Jul 19 2013

Indiana Fund Settles 340 Malpractice Cases Against One Doctor for $63 Million

Published by at 5:00 pm under Healthcare Reform

Many doctors worry about a single lawsuit.

 

In Indiana, clinicians and their carriers are responsible for the first $250,000 of a judgment or settlement. Its Patient’s Compensation Fund covers any excess liability up to $1 million.

 

Dr. Mark Weinberger, a sinus surgeon, was sued by over 300 patients and recently the Indiana Patient’s Compensation Fund wrote checks totaling $63 million. Dr. Weinberger’s carrier added $3 million to the pile.

As eye popping as those numbers are, that’s not the strange part of the story. Dr. Weinberger fled the country in 2004, ditching his third wife and the lifestyle he had built. He had been sued earlier that year by the estate of Phyllis Barnes. She presented to Dr. Weinberger in 2001 complaining of a sore throat, difficulty breathing, coughed up blood, and headaches. Dr. Weinberger diagnosed her with sinus problems, a diagnosis he made on almost every patient that saw him, and performed surgery he was performing on almost every patient that saw him. In court filings, his office was grossing $10 million a year. A judge later described Weinberger’s treatment of patients as ATM machines.

 

Phyllis Barnes actually had laryngeal cancer. The estate’s attorney sued Weinberger – and ultimately won a verdict t in 2011 for $13 million in compensatory and punitive damages. By the way, punitive damages are almost unheard of in medical malpractice cases.

 

What happened?

 

It’s a saga that was chronicled in Vanity Fair in a piece called The Runaway Doctor.

 

Weinberger’s ex-wife testified that he was constantly fretting and worrying about this lawsuit. In a deposition, she stated, ”He had bought survival gear. He bought books on how to disappear…He talked to me about moving away and living in a foreign country. It wasn’t until hindsight that I put the facts together.”

 

In September, 2004, while aboard a yacht off Greek Isles, Weinberger’s wife awoke to find her husband missing from their bed. Someone explained he flew to Paris to buy her diamonds set for her as a gift. “He never came back,” she said.

 

Over the next 5 years, he remained “invisible.” In 2006, a federal grand jury indicted Weinberger on 22 counts of insurance fraud – billing for procedures that had never been performed. On December 29, 2009, Italian police, who had been tipped off, arrested the doctor as he hid in a tent on a snow covered mountain in the Italian Alps. Weinberger was extradited to the US and placed in prison.

 

Weinberger pleaded guilty to every count of healthcare fraud. He is serving a seven year sentence. Meanwhile, he has become the model prisoner. He has served as a cook for the 88 inmates in his unit. He tutored fellow inmates to help them earn their GED. He taught a 100 person yoga class. And he led courses on the philosophy of non-violence – an interesting tutorial for a captive audience.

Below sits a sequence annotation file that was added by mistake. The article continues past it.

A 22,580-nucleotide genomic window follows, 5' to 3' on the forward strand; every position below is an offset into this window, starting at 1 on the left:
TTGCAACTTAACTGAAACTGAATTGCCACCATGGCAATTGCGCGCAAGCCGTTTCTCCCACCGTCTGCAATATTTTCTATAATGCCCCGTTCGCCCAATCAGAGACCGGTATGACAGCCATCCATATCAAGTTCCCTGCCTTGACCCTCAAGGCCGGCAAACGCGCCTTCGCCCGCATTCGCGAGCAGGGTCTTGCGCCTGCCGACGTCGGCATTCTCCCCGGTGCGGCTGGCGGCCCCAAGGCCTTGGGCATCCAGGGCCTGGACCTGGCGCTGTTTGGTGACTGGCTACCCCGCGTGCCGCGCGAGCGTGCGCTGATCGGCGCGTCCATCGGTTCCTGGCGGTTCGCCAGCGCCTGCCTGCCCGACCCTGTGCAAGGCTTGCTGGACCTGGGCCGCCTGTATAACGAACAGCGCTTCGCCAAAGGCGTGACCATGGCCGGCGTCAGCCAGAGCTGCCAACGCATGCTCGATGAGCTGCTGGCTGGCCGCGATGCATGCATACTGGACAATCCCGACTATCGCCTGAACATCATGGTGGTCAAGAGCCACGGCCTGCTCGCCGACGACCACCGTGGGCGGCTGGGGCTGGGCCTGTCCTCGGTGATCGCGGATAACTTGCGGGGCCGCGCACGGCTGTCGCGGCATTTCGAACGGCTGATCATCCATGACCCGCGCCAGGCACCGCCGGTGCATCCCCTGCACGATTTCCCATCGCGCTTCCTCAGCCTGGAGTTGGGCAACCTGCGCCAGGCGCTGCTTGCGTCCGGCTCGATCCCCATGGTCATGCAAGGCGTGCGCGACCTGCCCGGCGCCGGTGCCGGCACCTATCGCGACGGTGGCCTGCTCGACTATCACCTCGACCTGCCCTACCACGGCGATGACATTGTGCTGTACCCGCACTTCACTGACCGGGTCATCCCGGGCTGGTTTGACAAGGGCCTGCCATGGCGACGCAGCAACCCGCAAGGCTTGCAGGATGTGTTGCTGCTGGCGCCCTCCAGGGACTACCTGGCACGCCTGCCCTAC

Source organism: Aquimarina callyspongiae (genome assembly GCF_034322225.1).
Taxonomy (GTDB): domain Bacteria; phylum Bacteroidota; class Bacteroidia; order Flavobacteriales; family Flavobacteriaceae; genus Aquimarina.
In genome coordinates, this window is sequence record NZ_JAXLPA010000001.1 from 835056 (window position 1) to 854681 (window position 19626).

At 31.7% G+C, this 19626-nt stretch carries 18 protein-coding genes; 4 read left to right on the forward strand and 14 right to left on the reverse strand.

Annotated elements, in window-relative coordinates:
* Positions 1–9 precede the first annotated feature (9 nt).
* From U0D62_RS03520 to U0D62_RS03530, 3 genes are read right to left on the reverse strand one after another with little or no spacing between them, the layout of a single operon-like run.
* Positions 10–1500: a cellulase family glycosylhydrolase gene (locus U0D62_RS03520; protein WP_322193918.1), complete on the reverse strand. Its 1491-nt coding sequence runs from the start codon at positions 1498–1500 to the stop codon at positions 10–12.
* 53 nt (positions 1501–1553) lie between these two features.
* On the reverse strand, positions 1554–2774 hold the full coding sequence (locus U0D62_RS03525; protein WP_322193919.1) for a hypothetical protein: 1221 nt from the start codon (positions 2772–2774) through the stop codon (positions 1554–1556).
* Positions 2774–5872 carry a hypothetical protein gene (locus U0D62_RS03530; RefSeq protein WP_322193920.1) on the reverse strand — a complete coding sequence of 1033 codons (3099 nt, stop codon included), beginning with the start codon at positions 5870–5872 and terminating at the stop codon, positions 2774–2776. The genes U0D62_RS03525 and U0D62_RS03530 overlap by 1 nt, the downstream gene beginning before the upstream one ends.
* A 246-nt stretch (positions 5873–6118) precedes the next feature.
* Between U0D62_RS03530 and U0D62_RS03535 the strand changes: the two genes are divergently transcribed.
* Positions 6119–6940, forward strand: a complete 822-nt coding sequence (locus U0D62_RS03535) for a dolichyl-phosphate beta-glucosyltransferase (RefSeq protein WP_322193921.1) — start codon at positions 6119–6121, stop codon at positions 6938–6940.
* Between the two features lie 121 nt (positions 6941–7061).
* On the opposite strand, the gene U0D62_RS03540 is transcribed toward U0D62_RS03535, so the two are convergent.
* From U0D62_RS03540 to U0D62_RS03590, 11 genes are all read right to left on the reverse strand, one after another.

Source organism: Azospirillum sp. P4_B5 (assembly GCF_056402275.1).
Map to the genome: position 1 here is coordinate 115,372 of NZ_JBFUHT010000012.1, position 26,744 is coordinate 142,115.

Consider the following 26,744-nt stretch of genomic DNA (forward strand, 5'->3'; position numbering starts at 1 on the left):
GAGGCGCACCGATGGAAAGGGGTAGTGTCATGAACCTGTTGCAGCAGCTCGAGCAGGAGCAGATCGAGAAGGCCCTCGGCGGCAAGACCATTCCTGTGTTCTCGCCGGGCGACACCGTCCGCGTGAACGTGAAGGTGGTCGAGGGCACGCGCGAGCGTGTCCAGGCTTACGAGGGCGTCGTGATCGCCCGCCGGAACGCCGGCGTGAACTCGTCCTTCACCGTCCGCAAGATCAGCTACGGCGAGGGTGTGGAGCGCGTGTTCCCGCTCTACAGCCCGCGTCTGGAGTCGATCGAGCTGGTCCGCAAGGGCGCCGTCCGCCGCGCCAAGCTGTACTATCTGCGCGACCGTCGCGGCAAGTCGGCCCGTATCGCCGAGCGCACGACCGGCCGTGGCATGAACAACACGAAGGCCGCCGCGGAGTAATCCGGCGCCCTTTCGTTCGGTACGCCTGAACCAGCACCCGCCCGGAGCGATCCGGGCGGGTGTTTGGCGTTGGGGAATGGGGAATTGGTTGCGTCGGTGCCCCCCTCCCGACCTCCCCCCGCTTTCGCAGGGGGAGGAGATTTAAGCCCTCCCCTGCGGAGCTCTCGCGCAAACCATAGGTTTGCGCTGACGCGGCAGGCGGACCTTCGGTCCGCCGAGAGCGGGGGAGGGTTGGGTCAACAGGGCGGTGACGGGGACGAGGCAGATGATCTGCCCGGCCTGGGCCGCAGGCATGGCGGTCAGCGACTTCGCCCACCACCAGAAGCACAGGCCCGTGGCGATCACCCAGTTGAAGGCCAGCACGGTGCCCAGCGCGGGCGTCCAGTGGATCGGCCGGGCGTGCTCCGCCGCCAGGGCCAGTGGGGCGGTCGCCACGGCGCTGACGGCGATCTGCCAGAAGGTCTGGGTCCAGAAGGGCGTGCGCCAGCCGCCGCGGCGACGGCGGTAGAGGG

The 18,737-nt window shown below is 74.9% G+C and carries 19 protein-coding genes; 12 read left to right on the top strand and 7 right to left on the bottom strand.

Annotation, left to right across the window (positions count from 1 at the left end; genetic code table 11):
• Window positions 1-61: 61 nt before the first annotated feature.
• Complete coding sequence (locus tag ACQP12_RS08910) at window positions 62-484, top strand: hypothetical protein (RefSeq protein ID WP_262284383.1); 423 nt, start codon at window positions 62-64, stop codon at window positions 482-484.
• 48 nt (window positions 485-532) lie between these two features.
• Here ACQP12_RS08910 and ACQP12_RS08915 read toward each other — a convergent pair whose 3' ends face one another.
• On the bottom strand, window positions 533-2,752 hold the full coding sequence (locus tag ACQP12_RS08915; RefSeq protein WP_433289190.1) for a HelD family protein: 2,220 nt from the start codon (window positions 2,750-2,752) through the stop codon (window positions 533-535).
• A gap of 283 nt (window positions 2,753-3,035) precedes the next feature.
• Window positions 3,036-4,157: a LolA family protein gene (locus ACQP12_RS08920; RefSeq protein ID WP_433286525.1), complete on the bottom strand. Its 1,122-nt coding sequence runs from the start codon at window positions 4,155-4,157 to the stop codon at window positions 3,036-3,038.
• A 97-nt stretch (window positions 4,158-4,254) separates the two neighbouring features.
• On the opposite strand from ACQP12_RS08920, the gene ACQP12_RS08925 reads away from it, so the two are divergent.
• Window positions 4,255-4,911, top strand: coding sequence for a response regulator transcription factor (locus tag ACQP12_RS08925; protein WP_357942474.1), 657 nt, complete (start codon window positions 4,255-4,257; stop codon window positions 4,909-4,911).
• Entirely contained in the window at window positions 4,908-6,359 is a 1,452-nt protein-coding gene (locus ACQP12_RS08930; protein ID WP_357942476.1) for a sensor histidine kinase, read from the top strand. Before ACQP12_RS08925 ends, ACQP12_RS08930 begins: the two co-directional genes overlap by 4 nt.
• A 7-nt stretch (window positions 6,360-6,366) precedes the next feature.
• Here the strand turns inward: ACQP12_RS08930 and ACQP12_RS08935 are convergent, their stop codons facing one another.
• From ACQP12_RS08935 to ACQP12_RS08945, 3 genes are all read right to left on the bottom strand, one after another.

The medical malpractice lawsuits. Patient after patient sued for unnecessary procedures. Weinberger’s practice was close to steel mills and the local air was dirty. Patients came to his office with assorted respiratory complaints. According to his ex-wife,”[Weinberger stated] there’s a lot of sinus disease out there. And Mark would say everyone is insured.”

 

According to the allegations, Weinberger would perform a CT of the sinuses in his facility, read the scan himself, diagnose a deviated septum, nasal polyps, and other abnormalities that supposedly block mucus drainage and obstruct nasal breathing. In the lawsuits, many of these conditions proved to be fiction. Regardless, Weinberger would invariably recommend an antiquated surgical procedure. There was never any conservative management. When you’re a hammer, everything is a nail. Even a fictional nail.

 

The Indiana Patient’s Compensation Fund made a giant payment to be distributed to over 300 patients. Only a handful of cases went to jury trial where Weinberger was found liable for negligence. The vast majority of the cases never reached a jury.

 

For those who did the math, how is it that the Patient’s Compensation Fund wrote a check for more than $60 million and Weinberger’s professional liability carrier wrote a check no larger than $3 million? That’s unclear. Perhaps the policy has a maximum number of claims allowed per year. Or perhaps the carrier denied liability citing its insured, Dr. Weinberger, failed to cooperate with his defense.

 

Weinberger is scheduled for release from prison in 2016. Quite a fall from grace.

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